By Michael Howlett
August 20, 2013
You know, we are lucky to live in this great nation where freedom is so highly valued. I mean, we can buy as many automatic weapons as we can fit into a bunker, we can run a business into the ground, gut a pension fund and still collect a bonus worth millions of dollars, and we can name a child anything we want.
Oh wait, I stand corrected, we can’t name a child anything we want; that’s just plain crazy. No sir, that freedom has to stop somewhere, and where better than when it comes to naming one’s child. It could be dangerous naming a child just anything, especially with all the guns available and the fact he or she will probably grow up to be a disenfranchised adult who will lose his job while his boss is vacationing on his new yacht.
Thank goodness someone, in this case a white judge from the Bible belt, took a stand, telling a couple that they couldn’t name their child Messiah. Why, you may ask? Well, according to Child Support Magistrate Lu Ann Ballew, “The word Messiah is a tile and it’s a tile that has only been earned by one person and that one person is Jesus Christ.”
Now, I’m not sure what educational level the judges in Tennessee are required to have, but methinks it’s not high enough. Now, to Ballew, the word messiah may refer solely to Jesus Christ, but she would be wrong.
Although one definition is “the expected king and deliverer of the Jews,”aka Jesus, another is a “professed or accepted leader of some hope or cause.” The word can be used to describe a person who takes charge of a failing company, turns it into a profitable business, thus saving the jobs of the employees. It can even be used to describe an athlete whose talent turns a losing team into a championship team.
As far as religion goes, the term messiah is most commonly used in Abrahamic religions. In the Tanakh, which is the Hebrew Bible, a messiah is a king or high priest anointed with oil. The Tanakh even speaks of Cyrus the Great, king of Persia, as a messiah for his decree to rebuild the Jerusalem Temple.
After Judge Ballew’s decision that the name Messiah was inappropriate became public, she was asked if that also applied to the name Jesus (pronounced Heh-SOOS), which is common in the Hispanic culture. She replied that it was not relevant to the current case. Really? Jesus is okay, but Messiah is right out? And what about Emanuel, which means “God with us” and is another term for Jesus, or what about my name, Michael, which means “like God.” Boy, were my parents off base.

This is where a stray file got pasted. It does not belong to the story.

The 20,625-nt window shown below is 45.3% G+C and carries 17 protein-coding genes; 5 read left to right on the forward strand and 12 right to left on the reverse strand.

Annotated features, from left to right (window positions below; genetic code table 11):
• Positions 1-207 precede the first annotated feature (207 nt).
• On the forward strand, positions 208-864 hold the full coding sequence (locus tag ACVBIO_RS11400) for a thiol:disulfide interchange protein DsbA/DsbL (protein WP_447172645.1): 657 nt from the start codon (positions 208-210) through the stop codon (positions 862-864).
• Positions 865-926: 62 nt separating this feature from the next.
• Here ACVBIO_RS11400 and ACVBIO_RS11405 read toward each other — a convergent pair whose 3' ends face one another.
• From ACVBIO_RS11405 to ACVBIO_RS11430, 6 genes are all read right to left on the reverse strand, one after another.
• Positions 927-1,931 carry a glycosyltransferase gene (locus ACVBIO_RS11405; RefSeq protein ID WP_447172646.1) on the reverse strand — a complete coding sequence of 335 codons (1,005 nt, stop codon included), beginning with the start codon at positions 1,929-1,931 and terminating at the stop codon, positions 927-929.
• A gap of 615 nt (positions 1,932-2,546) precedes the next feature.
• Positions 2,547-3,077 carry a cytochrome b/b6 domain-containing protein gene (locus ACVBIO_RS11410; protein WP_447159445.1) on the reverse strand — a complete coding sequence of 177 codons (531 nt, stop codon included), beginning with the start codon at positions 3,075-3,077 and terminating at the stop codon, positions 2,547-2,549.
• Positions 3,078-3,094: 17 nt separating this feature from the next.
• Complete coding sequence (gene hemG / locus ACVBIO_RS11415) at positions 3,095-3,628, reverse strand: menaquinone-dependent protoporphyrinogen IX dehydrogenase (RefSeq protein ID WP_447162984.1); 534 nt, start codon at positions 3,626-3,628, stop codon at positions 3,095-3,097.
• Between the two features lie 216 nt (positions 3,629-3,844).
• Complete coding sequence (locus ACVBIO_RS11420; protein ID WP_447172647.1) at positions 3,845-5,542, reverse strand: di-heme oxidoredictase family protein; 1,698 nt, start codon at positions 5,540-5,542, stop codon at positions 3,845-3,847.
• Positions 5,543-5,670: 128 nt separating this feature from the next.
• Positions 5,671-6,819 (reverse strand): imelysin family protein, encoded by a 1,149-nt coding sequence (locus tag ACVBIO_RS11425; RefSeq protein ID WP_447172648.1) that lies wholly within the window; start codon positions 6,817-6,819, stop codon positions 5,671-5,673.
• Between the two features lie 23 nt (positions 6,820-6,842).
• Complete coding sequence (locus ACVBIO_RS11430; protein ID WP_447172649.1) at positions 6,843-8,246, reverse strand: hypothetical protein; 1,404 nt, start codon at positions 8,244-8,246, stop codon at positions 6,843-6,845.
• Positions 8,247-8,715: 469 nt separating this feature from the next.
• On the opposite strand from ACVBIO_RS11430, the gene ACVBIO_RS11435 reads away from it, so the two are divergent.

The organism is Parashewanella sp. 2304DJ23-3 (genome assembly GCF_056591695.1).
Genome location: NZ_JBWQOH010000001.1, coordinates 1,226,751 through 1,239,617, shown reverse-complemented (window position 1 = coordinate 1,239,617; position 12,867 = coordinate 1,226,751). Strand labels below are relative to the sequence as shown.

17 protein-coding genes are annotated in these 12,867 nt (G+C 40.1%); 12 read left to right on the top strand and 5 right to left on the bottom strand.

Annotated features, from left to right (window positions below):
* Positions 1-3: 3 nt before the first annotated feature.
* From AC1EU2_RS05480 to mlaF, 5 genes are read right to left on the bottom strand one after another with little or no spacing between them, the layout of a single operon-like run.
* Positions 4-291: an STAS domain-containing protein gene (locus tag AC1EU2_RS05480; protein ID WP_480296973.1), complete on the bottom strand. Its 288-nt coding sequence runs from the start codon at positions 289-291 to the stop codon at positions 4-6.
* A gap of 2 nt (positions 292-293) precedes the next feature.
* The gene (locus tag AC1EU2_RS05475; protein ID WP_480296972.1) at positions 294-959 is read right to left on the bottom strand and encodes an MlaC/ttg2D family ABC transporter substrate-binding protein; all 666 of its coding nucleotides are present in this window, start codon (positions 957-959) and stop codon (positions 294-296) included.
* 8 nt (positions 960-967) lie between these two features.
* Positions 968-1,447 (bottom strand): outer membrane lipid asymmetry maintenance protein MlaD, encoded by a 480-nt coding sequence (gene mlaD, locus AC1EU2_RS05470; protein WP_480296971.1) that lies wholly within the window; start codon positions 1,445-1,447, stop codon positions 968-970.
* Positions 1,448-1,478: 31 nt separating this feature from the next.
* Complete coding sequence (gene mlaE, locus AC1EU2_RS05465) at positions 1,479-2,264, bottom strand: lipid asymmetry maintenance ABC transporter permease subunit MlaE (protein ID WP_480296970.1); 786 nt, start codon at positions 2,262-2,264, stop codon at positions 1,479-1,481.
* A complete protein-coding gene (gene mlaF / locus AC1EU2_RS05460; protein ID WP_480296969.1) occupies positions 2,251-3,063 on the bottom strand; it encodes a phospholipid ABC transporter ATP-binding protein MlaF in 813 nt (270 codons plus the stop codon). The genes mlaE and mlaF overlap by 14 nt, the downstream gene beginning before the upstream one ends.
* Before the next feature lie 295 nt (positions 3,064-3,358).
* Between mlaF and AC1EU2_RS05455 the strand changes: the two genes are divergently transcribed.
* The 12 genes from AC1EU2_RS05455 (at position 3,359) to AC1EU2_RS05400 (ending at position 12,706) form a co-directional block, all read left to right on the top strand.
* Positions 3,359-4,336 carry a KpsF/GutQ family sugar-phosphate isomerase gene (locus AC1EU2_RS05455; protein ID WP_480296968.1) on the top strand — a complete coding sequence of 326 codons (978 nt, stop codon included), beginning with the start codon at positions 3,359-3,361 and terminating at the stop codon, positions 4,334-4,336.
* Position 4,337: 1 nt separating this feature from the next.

Now, just because I think Judge Ballew is a moron does not mean I think naming a child Messiah is a good decision, but that’s not for a judge to decide. Each year, parents slap their children with names that will get them beat up on the playground. In 2012 alone, some real dandies popped up.
Some of the I’ve-got-my-head-up-my-butt names boys were tagged with were Burger, Goodluck, Espn, Hippo, Popeye, Vice, Ball and Thunder. However, in my opinion, the biggest atrocities were Mango and Cello. You name a boy Mango or Cello and you might as well put a psychologist on retainer right now, because that kid is going to be beat and tormented his entire life.
So, how about girl names dreamed up by meth-addicted parents in 2012? Well, try these on for size –Sanity, Sesame, Jury, Jazzy, Yoga and Ace. However, the prize goes to Inny (that’s not a misspelling). I mean the abuse that poor girl will take over the course of her life is unimaginable. I’ve thought of over a dozen lewd verbal abuses just writing this sentence.
Now, there are very few children sporting those aforementioned monikers, but Messiah … well, in 2012 it was the fourth fastest-rising name in the United States, yes the good old U.S.A., just ahead of King. Major, by the way, is No. 1 with a bullet, I might add.
So you see, parents do dumb things; they name their kids after a snack, Aero, or after a character from a lousy movie, Tron, then send them out into our cruel world to suffer abuse. I know one thing, I’d rather take my chances with Messiah than with Burger, Cello or Mango.